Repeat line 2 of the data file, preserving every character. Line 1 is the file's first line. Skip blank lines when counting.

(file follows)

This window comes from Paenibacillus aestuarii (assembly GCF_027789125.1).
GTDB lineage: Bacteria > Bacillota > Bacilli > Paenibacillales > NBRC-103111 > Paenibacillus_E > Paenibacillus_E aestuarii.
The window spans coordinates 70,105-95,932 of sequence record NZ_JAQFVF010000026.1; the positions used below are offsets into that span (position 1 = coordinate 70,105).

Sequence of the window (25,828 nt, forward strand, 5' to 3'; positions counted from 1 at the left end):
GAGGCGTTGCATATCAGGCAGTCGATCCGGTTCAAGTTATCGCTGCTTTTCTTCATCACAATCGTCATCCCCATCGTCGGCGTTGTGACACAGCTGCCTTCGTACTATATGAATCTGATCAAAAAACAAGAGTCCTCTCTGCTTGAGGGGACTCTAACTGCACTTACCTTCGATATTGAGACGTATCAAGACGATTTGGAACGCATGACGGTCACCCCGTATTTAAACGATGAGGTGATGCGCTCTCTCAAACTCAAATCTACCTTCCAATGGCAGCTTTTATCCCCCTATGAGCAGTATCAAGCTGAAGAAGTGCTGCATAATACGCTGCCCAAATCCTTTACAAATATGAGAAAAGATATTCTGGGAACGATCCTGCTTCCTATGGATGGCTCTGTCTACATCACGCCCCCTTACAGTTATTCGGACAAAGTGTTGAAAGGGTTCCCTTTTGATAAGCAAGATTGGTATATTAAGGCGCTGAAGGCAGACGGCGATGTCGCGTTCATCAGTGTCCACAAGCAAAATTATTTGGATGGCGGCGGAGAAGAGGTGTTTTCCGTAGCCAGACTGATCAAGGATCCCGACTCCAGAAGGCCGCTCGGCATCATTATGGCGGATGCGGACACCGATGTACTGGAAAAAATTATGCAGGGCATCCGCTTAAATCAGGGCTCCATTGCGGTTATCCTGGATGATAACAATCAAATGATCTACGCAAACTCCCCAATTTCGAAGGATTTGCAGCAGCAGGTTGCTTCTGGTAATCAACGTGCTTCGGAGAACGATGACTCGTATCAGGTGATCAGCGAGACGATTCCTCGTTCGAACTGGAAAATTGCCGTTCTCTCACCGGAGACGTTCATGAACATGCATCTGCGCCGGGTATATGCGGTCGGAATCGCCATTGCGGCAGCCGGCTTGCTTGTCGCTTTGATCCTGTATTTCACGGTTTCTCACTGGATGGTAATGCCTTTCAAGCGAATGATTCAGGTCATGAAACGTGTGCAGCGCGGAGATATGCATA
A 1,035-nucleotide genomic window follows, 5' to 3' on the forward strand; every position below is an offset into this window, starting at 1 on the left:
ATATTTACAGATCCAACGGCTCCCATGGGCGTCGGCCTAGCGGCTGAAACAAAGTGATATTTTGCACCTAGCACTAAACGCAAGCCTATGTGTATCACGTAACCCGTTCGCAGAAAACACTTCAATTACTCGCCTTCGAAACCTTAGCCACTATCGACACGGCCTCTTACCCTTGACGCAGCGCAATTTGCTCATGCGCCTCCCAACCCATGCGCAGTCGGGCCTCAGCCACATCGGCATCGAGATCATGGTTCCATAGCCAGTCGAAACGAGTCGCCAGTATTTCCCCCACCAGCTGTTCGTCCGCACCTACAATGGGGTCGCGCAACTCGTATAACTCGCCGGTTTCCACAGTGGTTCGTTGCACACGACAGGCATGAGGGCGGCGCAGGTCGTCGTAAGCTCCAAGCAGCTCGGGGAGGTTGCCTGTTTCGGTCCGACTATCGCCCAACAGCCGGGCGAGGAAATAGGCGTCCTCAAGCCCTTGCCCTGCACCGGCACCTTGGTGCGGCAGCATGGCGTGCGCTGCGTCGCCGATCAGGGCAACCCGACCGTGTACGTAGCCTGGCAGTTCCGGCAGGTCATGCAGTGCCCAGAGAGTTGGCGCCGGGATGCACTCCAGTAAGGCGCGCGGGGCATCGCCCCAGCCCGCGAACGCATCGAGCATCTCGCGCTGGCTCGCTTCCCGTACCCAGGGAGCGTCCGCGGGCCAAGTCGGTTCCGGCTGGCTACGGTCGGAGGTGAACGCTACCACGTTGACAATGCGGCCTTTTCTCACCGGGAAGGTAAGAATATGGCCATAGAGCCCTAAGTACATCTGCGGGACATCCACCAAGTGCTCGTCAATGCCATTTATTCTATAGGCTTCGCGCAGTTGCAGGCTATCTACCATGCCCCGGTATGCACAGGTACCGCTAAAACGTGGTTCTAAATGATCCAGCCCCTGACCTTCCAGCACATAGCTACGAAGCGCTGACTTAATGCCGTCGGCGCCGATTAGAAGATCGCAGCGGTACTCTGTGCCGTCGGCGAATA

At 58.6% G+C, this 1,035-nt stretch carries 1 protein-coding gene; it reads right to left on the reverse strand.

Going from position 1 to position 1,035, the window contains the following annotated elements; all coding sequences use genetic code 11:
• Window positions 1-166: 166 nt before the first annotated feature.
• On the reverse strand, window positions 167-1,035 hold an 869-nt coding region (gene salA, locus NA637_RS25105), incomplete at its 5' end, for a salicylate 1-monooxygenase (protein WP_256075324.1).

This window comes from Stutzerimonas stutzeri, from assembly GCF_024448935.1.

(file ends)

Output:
GTDB lineage: Bacteria > Bacillota > Bacilli > Paenibacillales > NBRC-103111 > Paenibacillus_E > Paenibacillus_E aestuarii.